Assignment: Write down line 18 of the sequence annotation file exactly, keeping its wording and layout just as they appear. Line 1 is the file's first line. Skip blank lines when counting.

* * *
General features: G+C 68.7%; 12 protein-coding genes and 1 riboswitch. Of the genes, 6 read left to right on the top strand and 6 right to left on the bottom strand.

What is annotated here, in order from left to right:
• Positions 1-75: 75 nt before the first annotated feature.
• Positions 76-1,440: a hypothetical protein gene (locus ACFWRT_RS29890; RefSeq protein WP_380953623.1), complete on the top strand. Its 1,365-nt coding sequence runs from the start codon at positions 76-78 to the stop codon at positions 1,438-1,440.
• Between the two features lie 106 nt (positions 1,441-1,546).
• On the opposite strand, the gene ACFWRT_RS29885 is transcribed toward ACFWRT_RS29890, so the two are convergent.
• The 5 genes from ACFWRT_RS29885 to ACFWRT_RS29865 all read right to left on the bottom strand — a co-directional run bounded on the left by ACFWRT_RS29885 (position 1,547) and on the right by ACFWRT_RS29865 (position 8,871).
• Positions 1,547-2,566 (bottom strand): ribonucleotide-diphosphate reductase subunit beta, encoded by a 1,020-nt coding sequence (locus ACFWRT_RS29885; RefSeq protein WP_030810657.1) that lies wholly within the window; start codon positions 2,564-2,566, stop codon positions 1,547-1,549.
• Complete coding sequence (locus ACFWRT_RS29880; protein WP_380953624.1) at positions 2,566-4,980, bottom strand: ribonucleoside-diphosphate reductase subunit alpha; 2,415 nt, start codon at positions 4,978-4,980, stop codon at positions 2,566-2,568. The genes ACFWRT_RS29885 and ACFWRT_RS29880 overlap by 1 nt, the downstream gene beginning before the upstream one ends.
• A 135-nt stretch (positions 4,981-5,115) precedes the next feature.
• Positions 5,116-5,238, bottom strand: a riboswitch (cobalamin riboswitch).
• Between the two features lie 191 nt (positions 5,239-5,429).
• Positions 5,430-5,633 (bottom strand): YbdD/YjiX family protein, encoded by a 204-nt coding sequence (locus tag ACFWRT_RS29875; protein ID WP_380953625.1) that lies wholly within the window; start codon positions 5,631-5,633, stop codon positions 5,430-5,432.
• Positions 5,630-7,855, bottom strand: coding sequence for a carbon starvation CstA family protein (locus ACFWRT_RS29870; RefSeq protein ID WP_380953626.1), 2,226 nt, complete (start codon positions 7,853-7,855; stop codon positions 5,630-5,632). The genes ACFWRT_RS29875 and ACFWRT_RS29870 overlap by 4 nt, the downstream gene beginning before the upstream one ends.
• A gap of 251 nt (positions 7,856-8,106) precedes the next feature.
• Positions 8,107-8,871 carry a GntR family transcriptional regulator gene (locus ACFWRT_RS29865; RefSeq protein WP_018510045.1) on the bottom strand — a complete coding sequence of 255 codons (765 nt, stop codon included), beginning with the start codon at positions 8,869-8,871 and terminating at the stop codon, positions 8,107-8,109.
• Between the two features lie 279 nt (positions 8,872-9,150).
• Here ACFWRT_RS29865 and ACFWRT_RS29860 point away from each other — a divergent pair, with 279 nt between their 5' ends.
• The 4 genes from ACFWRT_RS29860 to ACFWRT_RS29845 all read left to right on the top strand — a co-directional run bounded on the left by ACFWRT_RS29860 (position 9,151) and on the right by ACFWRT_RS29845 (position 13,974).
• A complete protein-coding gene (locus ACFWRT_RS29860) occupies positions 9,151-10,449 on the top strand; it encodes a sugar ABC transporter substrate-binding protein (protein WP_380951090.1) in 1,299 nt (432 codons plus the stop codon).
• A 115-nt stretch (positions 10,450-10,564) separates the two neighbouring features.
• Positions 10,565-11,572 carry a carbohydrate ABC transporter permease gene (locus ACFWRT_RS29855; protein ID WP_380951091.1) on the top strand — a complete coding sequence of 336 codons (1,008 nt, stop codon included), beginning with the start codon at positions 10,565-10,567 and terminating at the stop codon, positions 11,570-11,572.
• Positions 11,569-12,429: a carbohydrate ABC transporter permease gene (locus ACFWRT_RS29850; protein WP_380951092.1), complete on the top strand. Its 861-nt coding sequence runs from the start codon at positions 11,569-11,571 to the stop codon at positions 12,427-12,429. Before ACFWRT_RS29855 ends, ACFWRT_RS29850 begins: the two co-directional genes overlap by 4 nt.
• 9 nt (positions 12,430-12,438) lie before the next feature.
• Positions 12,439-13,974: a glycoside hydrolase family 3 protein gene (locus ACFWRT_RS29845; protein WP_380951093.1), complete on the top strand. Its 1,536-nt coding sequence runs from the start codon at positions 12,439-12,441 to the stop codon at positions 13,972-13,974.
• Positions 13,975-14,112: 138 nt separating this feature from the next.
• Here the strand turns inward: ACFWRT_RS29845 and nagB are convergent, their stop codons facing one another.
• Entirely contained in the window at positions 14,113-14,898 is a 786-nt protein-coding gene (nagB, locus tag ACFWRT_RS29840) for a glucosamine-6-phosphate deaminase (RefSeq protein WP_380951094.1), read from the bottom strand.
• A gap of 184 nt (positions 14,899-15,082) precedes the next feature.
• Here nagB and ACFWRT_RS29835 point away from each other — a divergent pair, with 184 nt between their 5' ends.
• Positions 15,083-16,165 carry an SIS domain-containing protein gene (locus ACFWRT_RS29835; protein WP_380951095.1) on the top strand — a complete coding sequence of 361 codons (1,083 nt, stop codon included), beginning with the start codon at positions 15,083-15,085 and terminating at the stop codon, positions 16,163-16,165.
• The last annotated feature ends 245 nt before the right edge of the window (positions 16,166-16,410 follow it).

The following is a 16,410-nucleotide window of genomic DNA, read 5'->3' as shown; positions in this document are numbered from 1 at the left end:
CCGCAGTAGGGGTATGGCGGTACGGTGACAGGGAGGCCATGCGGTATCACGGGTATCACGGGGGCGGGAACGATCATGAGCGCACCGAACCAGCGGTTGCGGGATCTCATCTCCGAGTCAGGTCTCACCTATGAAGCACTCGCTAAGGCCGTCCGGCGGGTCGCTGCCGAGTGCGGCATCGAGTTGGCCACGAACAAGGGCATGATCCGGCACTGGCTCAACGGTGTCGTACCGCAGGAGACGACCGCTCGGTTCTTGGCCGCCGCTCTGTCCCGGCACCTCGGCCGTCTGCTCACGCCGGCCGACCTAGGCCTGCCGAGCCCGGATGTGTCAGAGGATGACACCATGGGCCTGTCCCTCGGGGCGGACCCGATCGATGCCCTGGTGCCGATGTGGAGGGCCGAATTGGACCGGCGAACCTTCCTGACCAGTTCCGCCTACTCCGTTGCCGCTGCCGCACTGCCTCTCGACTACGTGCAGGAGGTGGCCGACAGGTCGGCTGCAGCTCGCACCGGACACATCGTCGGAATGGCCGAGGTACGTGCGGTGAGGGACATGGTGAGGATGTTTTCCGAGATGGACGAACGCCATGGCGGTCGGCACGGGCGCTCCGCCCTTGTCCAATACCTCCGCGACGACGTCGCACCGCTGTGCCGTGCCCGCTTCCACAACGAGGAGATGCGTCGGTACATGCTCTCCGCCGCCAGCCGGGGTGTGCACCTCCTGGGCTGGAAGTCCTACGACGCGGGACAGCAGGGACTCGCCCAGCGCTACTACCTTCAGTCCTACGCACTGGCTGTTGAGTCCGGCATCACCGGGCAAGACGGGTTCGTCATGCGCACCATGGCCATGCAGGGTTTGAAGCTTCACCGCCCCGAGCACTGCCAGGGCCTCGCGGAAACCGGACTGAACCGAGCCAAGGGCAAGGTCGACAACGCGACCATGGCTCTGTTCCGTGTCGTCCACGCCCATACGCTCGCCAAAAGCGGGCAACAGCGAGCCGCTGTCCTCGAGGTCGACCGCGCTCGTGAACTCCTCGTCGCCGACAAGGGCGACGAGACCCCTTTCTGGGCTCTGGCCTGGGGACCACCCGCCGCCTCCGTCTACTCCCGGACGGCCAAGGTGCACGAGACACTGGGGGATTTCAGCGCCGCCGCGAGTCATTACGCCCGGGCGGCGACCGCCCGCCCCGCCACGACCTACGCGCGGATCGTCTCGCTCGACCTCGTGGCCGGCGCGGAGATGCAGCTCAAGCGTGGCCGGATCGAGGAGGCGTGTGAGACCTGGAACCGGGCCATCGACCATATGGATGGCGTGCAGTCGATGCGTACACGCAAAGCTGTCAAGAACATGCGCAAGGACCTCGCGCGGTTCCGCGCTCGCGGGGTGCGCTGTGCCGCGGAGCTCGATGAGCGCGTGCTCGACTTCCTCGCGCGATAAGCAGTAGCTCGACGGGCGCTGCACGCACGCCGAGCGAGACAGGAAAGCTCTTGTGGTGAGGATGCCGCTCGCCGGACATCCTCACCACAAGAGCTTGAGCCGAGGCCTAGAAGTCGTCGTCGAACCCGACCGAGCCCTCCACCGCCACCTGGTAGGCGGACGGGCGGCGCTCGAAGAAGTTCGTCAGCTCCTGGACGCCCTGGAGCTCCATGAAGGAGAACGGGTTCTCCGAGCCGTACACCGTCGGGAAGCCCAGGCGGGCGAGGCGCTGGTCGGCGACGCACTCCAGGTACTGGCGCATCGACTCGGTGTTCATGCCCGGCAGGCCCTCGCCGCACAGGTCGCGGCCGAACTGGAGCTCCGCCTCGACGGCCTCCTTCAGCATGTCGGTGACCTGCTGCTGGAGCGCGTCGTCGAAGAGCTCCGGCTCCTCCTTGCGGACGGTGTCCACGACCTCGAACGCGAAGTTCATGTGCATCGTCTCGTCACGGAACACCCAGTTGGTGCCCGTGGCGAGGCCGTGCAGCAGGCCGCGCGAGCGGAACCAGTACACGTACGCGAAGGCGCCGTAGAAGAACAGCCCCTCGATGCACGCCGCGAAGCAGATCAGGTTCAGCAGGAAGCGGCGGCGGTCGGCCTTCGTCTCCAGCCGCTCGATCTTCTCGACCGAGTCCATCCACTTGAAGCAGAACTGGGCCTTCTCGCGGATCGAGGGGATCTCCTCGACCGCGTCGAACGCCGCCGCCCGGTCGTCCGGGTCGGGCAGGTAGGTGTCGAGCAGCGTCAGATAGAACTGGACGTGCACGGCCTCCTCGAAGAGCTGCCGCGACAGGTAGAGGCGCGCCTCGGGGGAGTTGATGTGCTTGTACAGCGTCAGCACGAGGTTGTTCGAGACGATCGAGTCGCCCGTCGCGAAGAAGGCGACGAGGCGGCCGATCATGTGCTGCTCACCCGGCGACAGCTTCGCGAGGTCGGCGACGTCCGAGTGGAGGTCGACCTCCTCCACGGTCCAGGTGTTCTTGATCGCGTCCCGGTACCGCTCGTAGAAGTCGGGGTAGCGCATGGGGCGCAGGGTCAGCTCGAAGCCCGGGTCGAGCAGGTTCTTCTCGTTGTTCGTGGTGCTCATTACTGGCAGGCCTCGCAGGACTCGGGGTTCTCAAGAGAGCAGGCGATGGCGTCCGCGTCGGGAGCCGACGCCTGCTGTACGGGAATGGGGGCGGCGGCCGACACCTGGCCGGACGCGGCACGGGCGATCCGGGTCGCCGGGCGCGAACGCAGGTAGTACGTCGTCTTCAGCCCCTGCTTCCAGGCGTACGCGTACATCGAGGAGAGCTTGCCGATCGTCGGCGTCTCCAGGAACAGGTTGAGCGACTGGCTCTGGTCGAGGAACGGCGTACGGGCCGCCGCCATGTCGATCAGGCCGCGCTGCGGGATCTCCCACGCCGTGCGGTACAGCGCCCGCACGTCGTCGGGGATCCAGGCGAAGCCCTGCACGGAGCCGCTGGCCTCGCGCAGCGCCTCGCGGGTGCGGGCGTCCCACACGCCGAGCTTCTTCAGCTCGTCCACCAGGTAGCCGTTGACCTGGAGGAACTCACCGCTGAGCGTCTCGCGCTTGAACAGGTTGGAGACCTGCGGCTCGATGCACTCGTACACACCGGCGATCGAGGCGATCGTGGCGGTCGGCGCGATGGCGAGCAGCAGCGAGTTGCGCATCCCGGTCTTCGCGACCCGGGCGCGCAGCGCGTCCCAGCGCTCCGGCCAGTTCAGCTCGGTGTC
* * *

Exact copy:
• Here ACFWRT_RS29865 and ACFWRT_RS29860 point away from each other — a divergent pair, with 279 nt between their 5' ends.